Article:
# Convert Decimal Numbers to Binary Numbers

We use the modulo and division method, and we calculate the binary representation of a decimal number. Let’s represent the binary by considering the remainder column from bottom to top.

In this article, we will write the code to count the number of bits present for a given input.

## Introduction

Given a decimal number, continue dividing it by 2 until it reaches either 0/1 and record the remainder at each step. The resulting list of remainders is the equivalent binary number for your decimal number.

## Example:

``````Input: 125

Output: 1111101``````

Repeatedly do the modulo operation until `n` becomes `0` using

`%`” and “`division`” operations.

So, using the modulo and division method, we calculate the binary representation of a decimal number. Let’s represent the binary by considering the remainder column from bottom to top.

(125)10 becomes (1111101)2

## Illustration

The illustration below explains the process of counting the digits in an integer.

n(value) n n/2 (Quotient) n%2 (Quotient)
n is 125 125 62 1
n/2 is 62 62 31 0
n/2 is 31 31 15 1
n/2 is 15 15 7 1
n/2 is 7 7 3 1
n/2 is 3 3 1 1
n/2 is 1 1 0 1

Let's visualize the math:

## Problem statement

Given an integer, return the number of bits present in an integer input.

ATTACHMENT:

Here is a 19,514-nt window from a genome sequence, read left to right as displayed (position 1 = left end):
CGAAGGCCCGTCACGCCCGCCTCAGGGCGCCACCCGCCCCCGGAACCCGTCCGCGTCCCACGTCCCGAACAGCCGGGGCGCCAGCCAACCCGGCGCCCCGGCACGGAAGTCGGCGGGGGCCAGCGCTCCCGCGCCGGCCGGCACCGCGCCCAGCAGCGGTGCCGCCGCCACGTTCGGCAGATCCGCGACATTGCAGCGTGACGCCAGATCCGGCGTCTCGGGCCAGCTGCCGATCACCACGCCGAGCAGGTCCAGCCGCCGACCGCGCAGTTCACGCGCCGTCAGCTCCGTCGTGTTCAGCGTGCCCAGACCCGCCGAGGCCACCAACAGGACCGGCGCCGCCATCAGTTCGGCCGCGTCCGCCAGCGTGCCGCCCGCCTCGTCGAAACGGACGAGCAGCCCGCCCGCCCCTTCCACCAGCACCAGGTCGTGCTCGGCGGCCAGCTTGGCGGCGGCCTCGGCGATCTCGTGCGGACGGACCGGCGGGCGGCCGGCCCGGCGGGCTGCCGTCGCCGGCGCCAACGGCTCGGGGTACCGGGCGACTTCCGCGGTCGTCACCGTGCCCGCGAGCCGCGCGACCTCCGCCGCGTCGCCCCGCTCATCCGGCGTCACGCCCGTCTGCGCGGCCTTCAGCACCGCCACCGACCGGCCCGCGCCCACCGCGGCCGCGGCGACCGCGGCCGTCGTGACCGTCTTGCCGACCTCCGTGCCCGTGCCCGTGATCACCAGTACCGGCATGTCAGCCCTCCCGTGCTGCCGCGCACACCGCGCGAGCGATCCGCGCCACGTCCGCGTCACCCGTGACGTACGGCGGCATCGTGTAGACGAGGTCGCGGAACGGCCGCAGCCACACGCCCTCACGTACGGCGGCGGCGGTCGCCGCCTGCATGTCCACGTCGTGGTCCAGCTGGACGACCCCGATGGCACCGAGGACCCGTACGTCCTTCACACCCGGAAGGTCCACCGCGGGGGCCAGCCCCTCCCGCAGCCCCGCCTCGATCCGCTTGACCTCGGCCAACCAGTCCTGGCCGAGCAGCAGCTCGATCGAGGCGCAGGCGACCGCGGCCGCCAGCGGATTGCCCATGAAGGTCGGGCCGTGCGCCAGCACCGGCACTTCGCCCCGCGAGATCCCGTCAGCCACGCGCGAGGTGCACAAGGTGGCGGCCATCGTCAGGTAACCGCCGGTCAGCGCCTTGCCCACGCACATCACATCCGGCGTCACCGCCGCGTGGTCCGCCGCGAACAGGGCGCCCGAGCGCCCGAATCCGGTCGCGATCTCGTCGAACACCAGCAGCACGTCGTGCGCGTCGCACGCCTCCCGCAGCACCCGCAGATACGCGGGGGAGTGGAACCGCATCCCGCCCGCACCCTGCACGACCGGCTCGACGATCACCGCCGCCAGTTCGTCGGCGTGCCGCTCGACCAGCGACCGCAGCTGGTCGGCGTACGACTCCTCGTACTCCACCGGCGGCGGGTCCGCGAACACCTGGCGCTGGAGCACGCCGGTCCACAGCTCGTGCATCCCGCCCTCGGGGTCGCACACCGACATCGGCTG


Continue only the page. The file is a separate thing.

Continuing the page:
Example #1:

``````Input:  n = 125

Output: 7 (1, 1, 1, 1, 1, 0, 1)``````

Example #2:

``````Input:  n = 129

Output: 8 (1, 0, 0, 0, 0, 0, 0, 1)``````

## Intuition

There are a few ways we can solve this problem.

1. Bit shifting
2. Using Stack data structure
3. Bit shifting (optimal)

## Bit-shifting

This is an example problem for converting from decimal to an integer. Solving this problem helps us to understand how bits are stacked together to form a decimal number. Let’s see some of the approaches to solving this algorithmic problem.

We used the right-shift operator here `>>`. It divides the number 2k times, so `k = 1`.

### Right Shift Formula:

`num >> 1` is equivalent to `num/2`

### Implementation

We only count the number of `bits` present in the number.

### Solutions

#### Java

``````class DecimalToBinary {
private static int helper(int n) {
int count = 0;
while (n > 0) {
++count;
n >>= 1; // this is equivalent to (n = n >> 1) OR (n = n/2);
}
return count;
}

public static void main(String[] args) {
int number = 125;
System.out.println("Number of bits : " + helper(number));
}
}

// Output: Number of bits : 7``````

#### Python

``````def DecimalToBinary(n):
count=0
while(n>0):
count+=1
n>>=1
return count

n=125
print("Number of bits : ",DecimalToBinary(n))``````

#### JavaScript

``````const DecimalToBinary = (n) => {
let count = 0;

while (n > 0) {
++count;
n >>= 1; // this is equivalent to (n = n >> 1) OR (n = n/2);
}

return count;
}

console.log ('Number of bits', DecimalToBinary (125));

// Output: Number of bits 7
``````

#### C++

``````#include <iostream>
using namespace std;

int helper(int n) {
int count = 0;

while (n > 0) {
++count;
n >>= 1;
}

return count;
}

int main() {
int number = 125;
cout << "Number of bits : " << helper(number);
return 0;
}

// Output:Number of bits // Output: ``````

#### TypeScript

``````export const DecimalToBinary = (n: number): number => {
let count: number = 0;

while (n > 0) {
++count;
n >>= 1; // this is equivalent to (n = n >> 1) OR (n = n/2);